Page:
JM: (Laughing) It’s my personality! It’s also due to the relatively short time I have here. I would love to be here the whole year, but it’s just one semester. The upside is that every single day we have to contribute, to do more, to learn more about Macedonia. With these awards, it’s what you make of it. For me, even when some issue comes up, even a roadblock presents an opportunity. I don’t want to waste a single, precious moment that we have here.
CD: How has the [US] embassy been? Are they supportive?
JM: Absolutely. They are very supportive. But no one’s been telling me that I have to go and do all these things. I don’t think it is typical [for a Fulbrighter] to be teaching in two universities in two different cities with three faculties, while also doing speaking engagements all over the country.
The embassy has helped arrange some of these guest lecture opportunities. I asked if I could present at each of the American Corners [in Stip, Struga, Bitola, Tetovo and Skopje], and they made that possible. And other contacts have connected me with colleagues at other universities. What I learned from my Fulbright experience in Moldova is that you never know which faculty member or what opportunity is going to lead to long-term collaboration. So I want to have as many opportunities to connect with potential collaborators here in Macedonia.
CD: Since you have been teaching ethnic Albanians, do you feel that you have missed out on meeting students from the Macedonian side, and other ethnic minorities?
JM: Yes, and so I’ve been trying to supplement this by working with UKIM [University of Ss Cyril & Methodius] in Skopje. For example, the law faculty will let us use one of their courtrooms for the mock oral argument simulation. I have delivered guest lectures there. And I hope we will find other ways to collaborate in the future. I also gave a lecture about the US Supreme Court for the Turkish Yahya Kemal College, as well as a guest lecture for UACS [University American College Skopje] on federalism and on administrative law. And I’m working with a professor at Bitola’s St Kliment Ohridski University [UKLO], and will be on their journal’s editorial board. So I’m trying to have as many meetings and guest lectures as possible to broaden my contacts and opportunities with Macedonians.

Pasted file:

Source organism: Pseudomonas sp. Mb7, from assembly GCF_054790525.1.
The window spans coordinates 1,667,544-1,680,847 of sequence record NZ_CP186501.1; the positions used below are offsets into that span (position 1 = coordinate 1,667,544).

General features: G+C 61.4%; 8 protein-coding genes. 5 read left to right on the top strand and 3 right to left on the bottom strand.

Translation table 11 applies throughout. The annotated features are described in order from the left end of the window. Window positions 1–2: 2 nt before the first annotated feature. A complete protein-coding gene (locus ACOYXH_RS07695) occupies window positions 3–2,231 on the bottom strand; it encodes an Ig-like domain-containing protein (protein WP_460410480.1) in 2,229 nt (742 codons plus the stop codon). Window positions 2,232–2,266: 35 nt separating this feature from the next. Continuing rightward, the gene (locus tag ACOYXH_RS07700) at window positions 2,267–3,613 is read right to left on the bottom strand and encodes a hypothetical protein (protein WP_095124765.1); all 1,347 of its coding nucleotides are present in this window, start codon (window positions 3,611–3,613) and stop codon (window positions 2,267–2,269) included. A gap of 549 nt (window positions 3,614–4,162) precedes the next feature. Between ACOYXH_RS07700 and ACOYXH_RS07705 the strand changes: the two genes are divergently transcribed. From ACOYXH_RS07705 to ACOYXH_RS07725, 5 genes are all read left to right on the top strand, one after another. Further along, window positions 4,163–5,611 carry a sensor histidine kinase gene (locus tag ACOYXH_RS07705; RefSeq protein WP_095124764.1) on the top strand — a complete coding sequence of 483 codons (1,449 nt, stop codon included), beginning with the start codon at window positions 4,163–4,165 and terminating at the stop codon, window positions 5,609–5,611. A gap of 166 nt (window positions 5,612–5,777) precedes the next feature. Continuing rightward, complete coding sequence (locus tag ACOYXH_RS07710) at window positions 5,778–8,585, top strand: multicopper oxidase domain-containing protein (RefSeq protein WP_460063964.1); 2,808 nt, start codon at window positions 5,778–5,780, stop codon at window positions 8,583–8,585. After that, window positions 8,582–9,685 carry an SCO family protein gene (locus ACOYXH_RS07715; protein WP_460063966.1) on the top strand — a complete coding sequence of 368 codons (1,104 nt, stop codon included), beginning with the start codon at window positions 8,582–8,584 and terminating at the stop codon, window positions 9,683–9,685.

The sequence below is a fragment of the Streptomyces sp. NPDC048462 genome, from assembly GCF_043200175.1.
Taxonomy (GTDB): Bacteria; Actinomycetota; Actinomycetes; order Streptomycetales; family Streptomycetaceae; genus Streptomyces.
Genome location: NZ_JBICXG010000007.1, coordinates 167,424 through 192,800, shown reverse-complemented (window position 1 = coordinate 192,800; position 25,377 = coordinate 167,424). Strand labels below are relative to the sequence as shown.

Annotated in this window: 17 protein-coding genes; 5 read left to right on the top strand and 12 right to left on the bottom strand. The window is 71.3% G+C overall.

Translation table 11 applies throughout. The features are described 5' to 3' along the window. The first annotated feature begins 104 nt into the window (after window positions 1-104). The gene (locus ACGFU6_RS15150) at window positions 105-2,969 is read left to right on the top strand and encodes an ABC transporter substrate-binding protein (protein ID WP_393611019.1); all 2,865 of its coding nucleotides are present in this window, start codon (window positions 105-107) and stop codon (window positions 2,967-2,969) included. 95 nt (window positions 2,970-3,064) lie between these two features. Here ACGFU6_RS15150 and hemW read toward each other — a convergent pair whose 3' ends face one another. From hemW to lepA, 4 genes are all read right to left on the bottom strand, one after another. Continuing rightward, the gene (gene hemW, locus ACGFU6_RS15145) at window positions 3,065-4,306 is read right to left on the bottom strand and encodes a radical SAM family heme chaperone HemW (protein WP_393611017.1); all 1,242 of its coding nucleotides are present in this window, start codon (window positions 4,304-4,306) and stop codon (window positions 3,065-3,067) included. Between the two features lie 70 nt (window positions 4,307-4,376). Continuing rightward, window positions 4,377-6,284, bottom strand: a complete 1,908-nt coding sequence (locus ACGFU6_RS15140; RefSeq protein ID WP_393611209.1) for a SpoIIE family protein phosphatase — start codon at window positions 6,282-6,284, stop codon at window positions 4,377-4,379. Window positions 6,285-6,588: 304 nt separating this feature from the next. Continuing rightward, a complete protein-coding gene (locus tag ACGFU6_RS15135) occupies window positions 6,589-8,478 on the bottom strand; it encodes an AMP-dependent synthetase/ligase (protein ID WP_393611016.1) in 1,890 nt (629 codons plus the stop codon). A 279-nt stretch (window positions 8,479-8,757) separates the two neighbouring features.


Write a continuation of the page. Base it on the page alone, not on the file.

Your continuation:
Now that I have passed my halfway point in Macedonia, the time has come to start thinking more strategically about future possibilities for specific research projects.
Results of Teaching and Final Thoughts on Macedonia
CD: That sounds very promising. How do you think your teaching has been most important for the Macedonian setting?
JM: Strengthening the rule of law in Macedonia is part of the mission of our embassy. Government leaders should be working for the good of the people. Reducing corruption and increasing public trust in institutions is the foundation from which all other things are possible.
I hope that through my work I can make an impact with my students, who are the future of Macedonia.
CD: Have you met with the Special Prosecutor?
JM: I have not. I did meet the OSCE rule of law officer, Rezarta Schuetz, to learn more about their activities- to gather information rather than solve their problems. She told me about a range of activities being undertaken, including anti-discrimination, hate speech, protection of Roma rights, gender equality, the independence of the judiciary and so on. And I am going to be scheduling meetings with others working to improve rule of law here in Macedonia.